Finally, the film that had started at 9:00 ended and a dozen people walked out. I bought my soda and walked into the auditorium, which seemed huge. I grabbed my seat three or four rows from the front as the half stoned, half drunk college kids rolled in. I remember a guy and his date sat down next to me and he asked if I knew what this movie "was even about" and though I had not seen it yet, I feel I gave him a pretty accurate and concise synopsis.
And then....it began. The video transmission and the successful launch of Bomb 19 - I was hooked. Hypnotized as the strains of the song "Benson, Arizona" flooded through the auditorium. And not only was I mesmerized, but the entire crowed of rowdy college kids fell silent (except for the brutally funny parts).
Before we knew it, it was...
It wasn't until years later that I learned the whole story about the making of Dark Star...and once I knew all the trials and tribulations endured to make the movie, I loved it all the more. Because, it wasn't just a movie. It wasn't just this "thing" cobbled together to make a simple profit and then forgotten. This was a struggle to make the antithesis of Kubrick's 2001. This was the blood, sweat and tears, not only of Carpenter and O'Bannon, but also amazing people like Ron Cobb and Brian Narelle. The story of astronauts, sent light years from Earth to destroy unstable planets to pave the way for future colonization was art!
And - Art is Art!
As I've grown older, my love of this film has never waned. Sure, I love Buckaroo Banzai, The Blues Brothers and a thousand other movies. But, when I first planted roots in Southern California. When the die was cast, and Missouri was no longer home, the first film I put in my VCR was Dark Star. I needed to book end my travels. Although, remarkably, I was not happy to be in Southern California when I first arrived. And, I wasted almost two decades in an endless endeavor to get back to a place that, although it was still on the map, did not exist in any recognizable form to me. But, on that afternoon when the boxes were off the truck, and there appeared to be no turning back, I watched Dark Star and felt a kinship with Sgt. Pinback (beautifully portrayed by O'Bannon himself). A man who was not meant to be on the ship, but for a tragic case of mistaken identity, Fuel Specialist Bill Froug ends up in the place of Sgt. Pinback and is now trapped in space, light years from home with his attempts to make things around the ship a little brighter mostly frowned upon and his true name all but forgotten. Oh yeah - I could relate to Pinback.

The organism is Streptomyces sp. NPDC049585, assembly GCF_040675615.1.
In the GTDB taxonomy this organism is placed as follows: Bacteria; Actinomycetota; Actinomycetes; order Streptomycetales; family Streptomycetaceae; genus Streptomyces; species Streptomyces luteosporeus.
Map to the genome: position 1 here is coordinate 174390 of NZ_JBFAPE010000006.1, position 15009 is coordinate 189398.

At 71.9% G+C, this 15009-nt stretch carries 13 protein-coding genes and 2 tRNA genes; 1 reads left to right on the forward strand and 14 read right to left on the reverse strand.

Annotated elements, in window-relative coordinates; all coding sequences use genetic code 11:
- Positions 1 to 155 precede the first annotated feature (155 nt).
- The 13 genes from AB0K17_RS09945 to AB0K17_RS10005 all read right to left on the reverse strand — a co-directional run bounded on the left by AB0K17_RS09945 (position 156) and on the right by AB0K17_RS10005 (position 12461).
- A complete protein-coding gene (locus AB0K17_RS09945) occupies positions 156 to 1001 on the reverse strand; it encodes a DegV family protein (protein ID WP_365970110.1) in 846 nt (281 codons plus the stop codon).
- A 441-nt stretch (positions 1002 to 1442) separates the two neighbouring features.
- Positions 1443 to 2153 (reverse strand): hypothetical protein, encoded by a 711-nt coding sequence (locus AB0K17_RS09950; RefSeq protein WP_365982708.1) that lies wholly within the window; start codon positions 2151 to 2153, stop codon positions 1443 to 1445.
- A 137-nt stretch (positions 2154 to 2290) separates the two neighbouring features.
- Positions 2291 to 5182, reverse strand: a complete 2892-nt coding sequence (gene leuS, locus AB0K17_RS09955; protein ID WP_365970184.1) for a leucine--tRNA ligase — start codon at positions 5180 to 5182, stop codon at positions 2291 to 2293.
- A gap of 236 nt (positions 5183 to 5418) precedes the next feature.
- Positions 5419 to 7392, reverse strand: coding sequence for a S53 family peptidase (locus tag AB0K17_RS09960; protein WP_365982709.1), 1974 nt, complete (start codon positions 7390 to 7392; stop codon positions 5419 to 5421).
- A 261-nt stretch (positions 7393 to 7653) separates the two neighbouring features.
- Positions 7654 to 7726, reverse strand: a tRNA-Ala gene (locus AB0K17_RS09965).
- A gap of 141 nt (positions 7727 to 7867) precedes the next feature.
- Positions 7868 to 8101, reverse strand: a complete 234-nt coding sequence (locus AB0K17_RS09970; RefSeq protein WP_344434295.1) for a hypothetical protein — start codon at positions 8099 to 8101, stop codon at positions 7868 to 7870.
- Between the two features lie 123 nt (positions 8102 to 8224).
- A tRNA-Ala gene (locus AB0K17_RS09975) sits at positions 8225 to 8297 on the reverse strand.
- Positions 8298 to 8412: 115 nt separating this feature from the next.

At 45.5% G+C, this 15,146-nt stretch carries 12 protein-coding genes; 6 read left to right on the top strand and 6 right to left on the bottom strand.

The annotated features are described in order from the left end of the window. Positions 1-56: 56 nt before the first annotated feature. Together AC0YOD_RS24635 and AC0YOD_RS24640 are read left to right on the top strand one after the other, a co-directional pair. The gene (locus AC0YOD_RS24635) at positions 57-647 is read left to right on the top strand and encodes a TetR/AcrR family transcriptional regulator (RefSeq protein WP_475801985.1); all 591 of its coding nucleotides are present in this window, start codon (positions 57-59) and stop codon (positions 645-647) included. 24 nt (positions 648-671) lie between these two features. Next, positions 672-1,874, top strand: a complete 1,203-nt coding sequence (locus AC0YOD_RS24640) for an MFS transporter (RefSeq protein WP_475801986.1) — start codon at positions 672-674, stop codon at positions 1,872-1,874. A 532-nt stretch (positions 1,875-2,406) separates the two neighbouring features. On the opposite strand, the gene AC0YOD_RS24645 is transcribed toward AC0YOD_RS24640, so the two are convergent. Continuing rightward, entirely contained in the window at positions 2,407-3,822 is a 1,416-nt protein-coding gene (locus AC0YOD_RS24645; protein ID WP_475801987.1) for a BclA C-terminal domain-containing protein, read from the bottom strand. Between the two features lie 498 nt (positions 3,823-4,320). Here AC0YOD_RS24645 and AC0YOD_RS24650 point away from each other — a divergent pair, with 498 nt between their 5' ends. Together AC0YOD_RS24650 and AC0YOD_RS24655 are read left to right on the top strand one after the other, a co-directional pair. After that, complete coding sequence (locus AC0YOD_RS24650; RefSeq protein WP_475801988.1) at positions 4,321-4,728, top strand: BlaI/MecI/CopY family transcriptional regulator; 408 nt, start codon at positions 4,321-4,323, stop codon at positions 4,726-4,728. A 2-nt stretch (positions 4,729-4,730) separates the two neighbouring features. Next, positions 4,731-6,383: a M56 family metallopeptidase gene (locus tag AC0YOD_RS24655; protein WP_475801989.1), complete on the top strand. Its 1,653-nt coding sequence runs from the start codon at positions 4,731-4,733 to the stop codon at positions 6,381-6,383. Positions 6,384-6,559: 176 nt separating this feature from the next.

I'm uncertain why we know so little about Cpl. Boiler, but, throughout the film, in between some of the most scathing gallows humor, we experience the quiet madness of Commander Doolittle, Pinback and Talby. Each suffering the insanity of their isolation in different and very distinct ways. The film is a comedy, but, almost 40 years since the first time I saw the film, the ending still takes a toll on me. I'm not certain I've ever seen the last shot of this film without choking up. This masterpiece is now as much a part of me as my arms or legs.
And, just like the excitement I felt, when I first saw the newspaper ad 38 years ago in a Cape Girardeau newspaper, the same thrill shot threw me when the New Bev posted the August schedule and I saw this....
So, I don't know if God himself could keep me from seeing this film again on the big screen for the first time since I was an awkward, nervous kid wondering what the world would ultimately hold. I won't get to take Pops to see a film I still think he regretted not going to that night...but when the strains of "Benson, Arizona" once again fill the auditorium, I will think of the years and miles traveled from the first time I heard that song until I reached my current destination. What a ride it's been - I guess I can't complain. If you are in the LA area, I can't encourage you enough to go. And if you do go...I'll be the weepy guy in the third row.
A million suns shine down
But I see only one
When I think I'm over you
I find I've just begun
The years move faster than the days
There's no warmth in the light
How I miss those desert skies
Your cool touch in the night
Thanks Dad...and thank you Dan O'Bannon for teaching us all to do what we have to do, and fuck 'em if they can't take a joke. You're both missed.
Miss you Pops.